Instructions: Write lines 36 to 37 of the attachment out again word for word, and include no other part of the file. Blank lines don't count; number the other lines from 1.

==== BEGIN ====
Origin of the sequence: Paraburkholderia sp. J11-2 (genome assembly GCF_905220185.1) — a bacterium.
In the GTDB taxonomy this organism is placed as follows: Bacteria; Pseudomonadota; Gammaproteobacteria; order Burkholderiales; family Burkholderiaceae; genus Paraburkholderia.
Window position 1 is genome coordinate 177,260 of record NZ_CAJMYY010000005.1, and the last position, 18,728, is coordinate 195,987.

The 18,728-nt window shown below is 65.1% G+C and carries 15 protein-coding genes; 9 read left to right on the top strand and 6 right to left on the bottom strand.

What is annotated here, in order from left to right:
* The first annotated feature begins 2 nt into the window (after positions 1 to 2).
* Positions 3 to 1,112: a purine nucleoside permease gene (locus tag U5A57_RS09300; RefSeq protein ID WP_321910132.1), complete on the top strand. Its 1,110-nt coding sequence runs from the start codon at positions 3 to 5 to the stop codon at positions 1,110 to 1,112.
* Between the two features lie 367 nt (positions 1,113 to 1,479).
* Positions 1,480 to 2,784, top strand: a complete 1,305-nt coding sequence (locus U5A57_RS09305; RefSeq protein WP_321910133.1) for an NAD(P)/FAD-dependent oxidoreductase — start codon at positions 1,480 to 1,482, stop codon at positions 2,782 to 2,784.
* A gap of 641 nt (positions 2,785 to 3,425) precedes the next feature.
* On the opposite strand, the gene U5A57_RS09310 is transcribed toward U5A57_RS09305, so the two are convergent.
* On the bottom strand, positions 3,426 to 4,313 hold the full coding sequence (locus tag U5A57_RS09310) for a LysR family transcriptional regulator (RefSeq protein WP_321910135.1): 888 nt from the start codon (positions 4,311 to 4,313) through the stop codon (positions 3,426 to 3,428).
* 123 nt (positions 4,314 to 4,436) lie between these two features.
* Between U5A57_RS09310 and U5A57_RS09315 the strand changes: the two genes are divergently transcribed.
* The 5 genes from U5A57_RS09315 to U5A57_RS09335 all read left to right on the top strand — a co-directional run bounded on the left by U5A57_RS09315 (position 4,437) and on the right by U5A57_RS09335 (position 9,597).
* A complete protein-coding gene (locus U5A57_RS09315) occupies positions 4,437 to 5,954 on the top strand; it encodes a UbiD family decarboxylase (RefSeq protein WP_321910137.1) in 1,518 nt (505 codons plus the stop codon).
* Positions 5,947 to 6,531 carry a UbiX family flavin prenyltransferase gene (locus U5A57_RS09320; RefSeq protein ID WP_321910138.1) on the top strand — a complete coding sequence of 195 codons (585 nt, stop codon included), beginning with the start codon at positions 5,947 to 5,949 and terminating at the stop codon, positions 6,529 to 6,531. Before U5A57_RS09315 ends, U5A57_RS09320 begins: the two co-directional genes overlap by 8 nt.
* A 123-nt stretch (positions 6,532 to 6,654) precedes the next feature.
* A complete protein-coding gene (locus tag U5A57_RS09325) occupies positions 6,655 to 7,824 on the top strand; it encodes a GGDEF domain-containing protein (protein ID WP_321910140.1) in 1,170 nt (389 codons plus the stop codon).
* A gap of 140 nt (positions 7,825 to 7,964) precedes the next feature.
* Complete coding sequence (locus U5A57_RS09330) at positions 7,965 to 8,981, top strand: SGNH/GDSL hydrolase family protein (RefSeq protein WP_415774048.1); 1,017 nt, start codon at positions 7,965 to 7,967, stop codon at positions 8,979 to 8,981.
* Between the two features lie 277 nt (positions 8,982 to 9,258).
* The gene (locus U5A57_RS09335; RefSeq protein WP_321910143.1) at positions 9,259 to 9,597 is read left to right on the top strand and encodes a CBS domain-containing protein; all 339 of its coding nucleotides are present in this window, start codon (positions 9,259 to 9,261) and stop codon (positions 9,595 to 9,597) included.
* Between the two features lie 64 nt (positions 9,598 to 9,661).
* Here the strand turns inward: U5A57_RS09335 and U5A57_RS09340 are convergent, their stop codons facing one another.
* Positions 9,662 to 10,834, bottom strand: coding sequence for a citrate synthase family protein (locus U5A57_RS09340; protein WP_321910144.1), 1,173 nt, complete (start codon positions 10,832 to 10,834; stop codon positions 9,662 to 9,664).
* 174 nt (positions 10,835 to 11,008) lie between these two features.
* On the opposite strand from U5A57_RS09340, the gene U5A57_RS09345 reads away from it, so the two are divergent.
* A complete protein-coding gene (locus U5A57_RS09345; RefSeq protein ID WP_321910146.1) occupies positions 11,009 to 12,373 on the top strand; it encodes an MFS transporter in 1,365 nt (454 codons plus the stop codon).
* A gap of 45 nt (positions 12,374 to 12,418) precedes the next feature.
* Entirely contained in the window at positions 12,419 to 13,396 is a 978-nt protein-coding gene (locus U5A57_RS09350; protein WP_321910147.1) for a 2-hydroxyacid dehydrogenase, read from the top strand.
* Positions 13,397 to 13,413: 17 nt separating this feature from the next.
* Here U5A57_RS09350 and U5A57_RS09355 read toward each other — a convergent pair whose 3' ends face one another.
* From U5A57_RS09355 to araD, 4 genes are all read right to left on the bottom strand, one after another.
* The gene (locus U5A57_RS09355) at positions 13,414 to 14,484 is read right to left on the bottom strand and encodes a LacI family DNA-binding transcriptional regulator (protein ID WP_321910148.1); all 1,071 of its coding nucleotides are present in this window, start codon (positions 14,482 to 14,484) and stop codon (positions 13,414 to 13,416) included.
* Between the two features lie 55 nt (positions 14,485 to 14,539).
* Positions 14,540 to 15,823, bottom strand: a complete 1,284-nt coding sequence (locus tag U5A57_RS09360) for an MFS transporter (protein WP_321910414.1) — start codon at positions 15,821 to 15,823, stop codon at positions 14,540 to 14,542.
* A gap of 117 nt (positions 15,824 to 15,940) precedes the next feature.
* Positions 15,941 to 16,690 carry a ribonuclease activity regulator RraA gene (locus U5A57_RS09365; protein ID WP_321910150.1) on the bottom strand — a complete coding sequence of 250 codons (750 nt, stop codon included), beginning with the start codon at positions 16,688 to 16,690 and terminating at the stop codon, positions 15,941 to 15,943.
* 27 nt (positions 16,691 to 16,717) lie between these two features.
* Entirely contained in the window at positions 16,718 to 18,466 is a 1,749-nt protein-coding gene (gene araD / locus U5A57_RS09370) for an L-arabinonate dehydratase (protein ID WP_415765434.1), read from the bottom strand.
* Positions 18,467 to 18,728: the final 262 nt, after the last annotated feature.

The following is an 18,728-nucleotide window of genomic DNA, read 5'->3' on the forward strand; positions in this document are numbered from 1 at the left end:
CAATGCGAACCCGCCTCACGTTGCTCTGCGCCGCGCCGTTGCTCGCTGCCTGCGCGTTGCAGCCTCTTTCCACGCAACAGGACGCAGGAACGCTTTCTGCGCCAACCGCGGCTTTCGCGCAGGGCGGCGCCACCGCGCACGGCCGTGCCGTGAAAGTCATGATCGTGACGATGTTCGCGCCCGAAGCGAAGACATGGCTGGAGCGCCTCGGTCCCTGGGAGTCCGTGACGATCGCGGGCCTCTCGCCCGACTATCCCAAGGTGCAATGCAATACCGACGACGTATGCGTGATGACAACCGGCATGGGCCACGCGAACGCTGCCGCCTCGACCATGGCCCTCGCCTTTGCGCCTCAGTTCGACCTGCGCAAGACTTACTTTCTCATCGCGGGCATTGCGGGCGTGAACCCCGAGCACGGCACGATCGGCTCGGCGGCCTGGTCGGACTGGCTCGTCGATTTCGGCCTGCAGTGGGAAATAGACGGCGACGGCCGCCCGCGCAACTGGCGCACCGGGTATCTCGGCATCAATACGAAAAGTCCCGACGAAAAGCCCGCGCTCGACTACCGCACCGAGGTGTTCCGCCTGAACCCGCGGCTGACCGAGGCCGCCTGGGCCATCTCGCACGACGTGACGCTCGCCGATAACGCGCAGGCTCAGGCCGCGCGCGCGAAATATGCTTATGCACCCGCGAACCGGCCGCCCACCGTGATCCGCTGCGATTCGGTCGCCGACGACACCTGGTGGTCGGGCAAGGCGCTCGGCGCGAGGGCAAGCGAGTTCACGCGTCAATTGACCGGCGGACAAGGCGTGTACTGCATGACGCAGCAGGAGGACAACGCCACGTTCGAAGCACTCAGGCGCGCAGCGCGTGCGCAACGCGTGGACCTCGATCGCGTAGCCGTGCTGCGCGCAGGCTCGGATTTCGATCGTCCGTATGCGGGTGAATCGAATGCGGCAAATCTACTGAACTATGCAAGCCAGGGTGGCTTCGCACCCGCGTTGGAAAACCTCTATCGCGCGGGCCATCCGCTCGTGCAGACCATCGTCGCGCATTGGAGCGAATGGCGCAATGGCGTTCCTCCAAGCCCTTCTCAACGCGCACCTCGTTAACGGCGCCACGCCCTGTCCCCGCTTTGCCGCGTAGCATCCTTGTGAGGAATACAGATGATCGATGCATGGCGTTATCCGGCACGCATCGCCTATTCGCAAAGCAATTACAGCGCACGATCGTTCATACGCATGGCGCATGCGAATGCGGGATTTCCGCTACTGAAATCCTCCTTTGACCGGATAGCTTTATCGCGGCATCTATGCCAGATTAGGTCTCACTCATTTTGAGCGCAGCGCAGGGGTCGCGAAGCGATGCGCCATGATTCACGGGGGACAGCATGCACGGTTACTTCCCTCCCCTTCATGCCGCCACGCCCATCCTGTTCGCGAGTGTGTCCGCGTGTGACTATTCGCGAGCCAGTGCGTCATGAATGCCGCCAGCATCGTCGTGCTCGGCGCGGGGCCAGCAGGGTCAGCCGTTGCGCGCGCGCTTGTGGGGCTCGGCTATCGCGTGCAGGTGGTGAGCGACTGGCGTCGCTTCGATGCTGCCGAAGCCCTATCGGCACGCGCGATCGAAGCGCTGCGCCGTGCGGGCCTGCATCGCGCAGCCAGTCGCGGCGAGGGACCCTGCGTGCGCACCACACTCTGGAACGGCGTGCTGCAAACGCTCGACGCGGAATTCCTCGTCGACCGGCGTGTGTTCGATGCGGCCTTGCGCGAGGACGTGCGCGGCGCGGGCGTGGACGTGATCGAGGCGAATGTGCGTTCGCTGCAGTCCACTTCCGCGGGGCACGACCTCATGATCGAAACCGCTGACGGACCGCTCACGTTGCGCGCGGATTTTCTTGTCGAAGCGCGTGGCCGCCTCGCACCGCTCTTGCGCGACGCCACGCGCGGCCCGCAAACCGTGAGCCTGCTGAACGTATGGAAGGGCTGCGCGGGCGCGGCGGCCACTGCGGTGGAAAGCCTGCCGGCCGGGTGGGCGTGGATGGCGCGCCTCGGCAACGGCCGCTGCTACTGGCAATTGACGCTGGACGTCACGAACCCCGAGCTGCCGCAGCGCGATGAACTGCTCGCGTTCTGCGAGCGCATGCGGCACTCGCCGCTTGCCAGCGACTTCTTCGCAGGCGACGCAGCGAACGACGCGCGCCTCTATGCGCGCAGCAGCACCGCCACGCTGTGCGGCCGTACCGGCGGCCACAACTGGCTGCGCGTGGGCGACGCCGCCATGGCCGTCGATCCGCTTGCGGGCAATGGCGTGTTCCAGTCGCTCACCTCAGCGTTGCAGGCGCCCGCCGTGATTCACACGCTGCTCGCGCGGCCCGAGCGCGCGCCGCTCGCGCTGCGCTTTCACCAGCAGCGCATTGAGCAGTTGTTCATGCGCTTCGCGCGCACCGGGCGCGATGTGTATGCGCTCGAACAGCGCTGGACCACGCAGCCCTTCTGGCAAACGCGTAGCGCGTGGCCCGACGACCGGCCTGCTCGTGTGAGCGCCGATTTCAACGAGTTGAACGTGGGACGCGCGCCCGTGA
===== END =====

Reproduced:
* Between the two features lie 55 nt (positions 14,485 to 14,539).
* Positions 14,540 to 15,823, bottom strand: a complete 1,284-nt coding sequence (locus tag U5A57_RS09360) for an MFS transporter (protein WP_321910414.1) — start codon at positions 15,821 to 15,823, stop codon at positions 14,540 to 14,542.